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The wiring is done and the bass is set up. It’s actually a lot of fun to play!

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Here is the correct knob layout, in case you don’t download the Users Manual.

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Thanks for reading all the way to the bottom!

CONTACT – David Latchaw EE
281-636-8626

Ampeg BA115HP Combo Rescued from Pawn Shop

This pawn shop find doesn’t work, parts are rattling around inside, and a knob is missing. Watch The Unbrokenstring Crew get this into the practice room!

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St. Louis Music moved their production to China, which IMHO was the beginning of the end of this fine brand. Que sera sera.

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I had always wondered if stuff from a pawn shop with obscured serial numbers was a ‘little warm to the touch,’ if you know what I mean. But who would steal something this big?

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The electronics are out of the cabinet for inspection. A replacement Gain knob is on order from eBay, because someone cranked it up and ripped off the knobs. The ‘Style’ switch, which was broken internally, was put on order as well.

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This amp sports three band EQ and a Master Volume

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You can play your CD through the Line Input RCA jacks on the top, and mute the amp to play through headphones. In the muted mode, a built-in chromatic tuner comes on. Neat!

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The internals of the tuner was one item rattling around inside the unit.

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The translucent lens over the LED array diffuses the individual LEDs that illuminate when each note is played. This was very dirty for some reason.

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The tuner electronics and LEDs are one assembly, which makes me think that this was an option for this model.

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This power cord needs attention. All I need to do is unclamp it, shorten it, and re-clamp.

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The Chinese did not go cheap on the power transformer. This is the power supply section, with the filter capacitors seen on the left.

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The power amp is all bipolar transistors. The large white objects are wire-wound resistors. Some of these resistors are open-circuit, but the transistors are all intact. This is interesting…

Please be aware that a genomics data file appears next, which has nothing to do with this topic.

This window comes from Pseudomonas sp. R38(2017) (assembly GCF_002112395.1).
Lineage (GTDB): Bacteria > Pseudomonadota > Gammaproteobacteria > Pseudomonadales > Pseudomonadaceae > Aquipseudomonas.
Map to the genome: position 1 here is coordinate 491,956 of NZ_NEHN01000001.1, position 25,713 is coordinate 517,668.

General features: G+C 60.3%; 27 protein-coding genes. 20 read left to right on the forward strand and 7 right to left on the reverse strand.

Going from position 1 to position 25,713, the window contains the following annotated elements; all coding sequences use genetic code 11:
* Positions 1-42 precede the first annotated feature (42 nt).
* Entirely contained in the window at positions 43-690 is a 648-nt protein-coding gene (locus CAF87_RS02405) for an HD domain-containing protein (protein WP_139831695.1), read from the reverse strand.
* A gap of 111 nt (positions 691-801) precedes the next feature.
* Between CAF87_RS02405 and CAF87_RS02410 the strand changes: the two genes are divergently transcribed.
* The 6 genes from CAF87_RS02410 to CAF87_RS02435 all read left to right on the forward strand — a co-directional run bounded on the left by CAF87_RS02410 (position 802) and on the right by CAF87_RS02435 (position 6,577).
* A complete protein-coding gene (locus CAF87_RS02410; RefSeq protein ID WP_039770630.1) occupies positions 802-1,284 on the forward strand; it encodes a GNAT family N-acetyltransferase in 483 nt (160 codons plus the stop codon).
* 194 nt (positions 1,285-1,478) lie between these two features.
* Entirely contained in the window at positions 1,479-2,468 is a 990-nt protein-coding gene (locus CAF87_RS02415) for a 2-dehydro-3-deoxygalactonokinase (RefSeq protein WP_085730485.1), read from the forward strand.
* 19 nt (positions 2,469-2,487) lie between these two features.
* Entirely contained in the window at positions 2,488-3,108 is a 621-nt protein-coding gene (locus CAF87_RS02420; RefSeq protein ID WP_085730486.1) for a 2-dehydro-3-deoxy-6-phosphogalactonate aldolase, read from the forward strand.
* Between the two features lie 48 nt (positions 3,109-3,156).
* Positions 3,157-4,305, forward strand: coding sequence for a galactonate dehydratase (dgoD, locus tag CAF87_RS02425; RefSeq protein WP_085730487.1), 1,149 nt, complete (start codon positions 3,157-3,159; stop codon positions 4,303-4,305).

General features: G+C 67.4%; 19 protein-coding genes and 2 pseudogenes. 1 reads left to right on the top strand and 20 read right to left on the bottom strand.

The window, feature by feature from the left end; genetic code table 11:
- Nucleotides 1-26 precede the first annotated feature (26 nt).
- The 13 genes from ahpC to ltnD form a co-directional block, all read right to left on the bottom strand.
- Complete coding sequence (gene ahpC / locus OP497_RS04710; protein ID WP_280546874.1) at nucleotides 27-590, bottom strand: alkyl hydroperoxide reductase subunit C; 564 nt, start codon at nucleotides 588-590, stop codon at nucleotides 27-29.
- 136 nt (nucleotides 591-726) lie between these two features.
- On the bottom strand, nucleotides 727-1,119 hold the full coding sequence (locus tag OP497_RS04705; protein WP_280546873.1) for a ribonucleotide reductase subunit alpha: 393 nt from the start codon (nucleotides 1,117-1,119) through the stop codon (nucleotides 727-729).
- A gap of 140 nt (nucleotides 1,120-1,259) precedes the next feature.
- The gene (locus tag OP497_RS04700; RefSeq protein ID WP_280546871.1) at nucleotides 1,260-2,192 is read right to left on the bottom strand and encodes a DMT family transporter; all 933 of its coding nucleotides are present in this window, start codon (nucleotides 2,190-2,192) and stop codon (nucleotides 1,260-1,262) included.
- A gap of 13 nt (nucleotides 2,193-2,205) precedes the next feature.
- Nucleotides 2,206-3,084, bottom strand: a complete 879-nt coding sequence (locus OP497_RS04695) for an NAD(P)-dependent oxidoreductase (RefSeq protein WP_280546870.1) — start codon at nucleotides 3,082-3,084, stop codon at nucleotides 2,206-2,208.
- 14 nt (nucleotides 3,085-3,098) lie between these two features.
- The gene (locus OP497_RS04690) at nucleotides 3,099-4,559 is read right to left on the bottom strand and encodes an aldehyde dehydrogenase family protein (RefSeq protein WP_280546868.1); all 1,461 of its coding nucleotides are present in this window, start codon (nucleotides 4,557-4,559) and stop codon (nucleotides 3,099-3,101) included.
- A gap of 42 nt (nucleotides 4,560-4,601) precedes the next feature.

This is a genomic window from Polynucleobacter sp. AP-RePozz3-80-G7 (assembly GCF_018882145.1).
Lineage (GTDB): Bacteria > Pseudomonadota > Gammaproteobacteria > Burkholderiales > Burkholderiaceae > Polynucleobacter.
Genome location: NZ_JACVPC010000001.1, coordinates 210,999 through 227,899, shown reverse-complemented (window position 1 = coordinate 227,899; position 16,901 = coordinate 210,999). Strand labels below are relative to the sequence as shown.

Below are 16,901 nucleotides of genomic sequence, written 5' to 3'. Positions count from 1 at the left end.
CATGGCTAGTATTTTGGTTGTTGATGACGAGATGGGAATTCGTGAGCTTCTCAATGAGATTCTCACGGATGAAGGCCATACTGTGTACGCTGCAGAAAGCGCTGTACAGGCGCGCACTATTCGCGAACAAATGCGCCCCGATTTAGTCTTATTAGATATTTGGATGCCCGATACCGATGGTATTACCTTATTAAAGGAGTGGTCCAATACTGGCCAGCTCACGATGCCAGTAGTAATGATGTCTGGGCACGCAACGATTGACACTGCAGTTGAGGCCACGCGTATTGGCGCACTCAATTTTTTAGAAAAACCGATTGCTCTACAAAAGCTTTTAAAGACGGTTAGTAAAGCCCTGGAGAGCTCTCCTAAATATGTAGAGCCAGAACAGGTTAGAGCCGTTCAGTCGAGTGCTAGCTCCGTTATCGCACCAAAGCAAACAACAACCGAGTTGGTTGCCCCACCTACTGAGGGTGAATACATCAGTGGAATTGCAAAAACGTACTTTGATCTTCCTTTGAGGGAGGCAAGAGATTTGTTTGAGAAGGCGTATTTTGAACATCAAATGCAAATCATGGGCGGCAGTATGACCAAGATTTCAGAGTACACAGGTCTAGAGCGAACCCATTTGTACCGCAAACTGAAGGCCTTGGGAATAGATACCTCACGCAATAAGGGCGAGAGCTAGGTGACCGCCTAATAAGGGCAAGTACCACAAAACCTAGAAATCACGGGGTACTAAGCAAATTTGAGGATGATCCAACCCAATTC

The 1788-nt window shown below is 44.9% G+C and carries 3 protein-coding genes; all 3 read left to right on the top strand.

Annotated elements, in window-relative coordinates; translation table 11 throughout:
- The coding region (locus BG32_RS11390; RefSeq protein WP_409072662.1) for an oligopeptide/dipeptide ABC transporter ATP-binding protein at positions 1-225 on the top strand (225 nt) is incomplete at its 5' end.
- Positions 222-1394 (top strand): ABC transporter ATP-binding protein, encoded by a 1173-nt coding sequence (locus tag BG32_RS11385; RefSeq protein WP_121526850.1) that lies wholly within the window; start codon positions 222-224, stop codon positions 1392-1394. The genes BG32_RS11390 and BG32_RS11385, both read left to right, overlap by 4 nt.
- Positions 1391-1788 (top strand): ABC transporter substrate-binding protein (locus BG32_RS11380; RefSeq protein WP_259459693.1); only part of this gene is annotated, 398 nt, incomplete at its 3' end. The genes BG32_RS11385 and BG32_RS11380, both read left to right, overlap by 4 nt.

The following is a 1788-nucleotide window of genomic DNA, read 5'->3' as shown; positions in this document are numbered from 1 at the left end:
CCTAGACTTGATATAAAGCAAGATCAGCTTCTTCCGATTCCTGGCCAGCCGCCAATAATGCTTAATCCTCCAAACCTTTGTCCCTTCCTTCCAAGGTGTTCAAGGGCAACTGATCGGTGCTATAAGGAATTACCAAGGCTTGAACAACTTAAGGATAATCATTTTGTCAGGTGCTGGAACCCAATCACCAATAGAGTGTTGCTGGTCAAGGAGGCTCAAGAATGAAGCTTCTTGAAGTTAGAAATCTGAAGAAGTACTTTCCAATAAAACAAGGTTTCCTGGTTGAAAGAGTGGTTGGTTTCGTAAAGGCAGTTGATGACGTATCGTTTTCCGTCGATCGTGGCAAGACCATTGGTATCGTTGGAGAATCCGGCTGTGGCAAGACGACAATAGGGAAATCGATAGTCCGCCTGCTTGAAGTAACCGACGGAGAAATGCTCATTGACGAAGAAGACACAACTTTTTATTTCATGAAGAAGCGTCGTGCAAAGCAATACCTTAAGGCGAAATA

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Removing the preamp board, we note that these spacers are required behind the input jacks. The gain control, which needed a knob, is fine.

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Speaking of spacers, this toothed washer is required behind the Style switch (the white and green item in the center of the picture) to properly set it’s geometry. This is the new switch. The original switch was defective.

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The ‘sleeve’ contact on this input jack was open-circuit, which caused hum with nothing plugged into the amp. Do you see anything?

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The contact on the right is not closing when nothing is plugged into the jack.

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The easiest way to fix this is to just replace the jack, although these can be carefully disassembled and bent back in place. These are inexpensive enough to just replace.

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The open resistors were identified and removed. Note the round holes in the circuit board.

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These round holes are for air circulation. I believe that there is a relationship between the plugged holes and the defective resistors.

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Some of the holes were plugged. The material plugging the holes is adhesive that helps to mechanically support the resistors when the amp is moved. Someone at the factory was sloppy with the hot glue gun!

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The new replacement resistors are modern high-temperature resistors, spaced above the circuit board for additional heat dissipation. All of the holes in the circuit board are clear now.

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This part of the circuit board is all cleaned up and ready to reassemble.

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The raw corners around the mute button can be stained to match the black anodize aluminum. A permanent Sharpie pen works well for this task. A little blending with a finger, before the marker fluid dries, makes the repair invisible.

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The front view of the finished unit is pretty unremarkable, since the controls are on the top and back. The control in the lower center is a pad for the tweeter. This unit is now 100% and ready to get back to the practice room!

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Thanks for reading all the way to the bottom!

CONTACT – David Latchaw EE
281-636-8626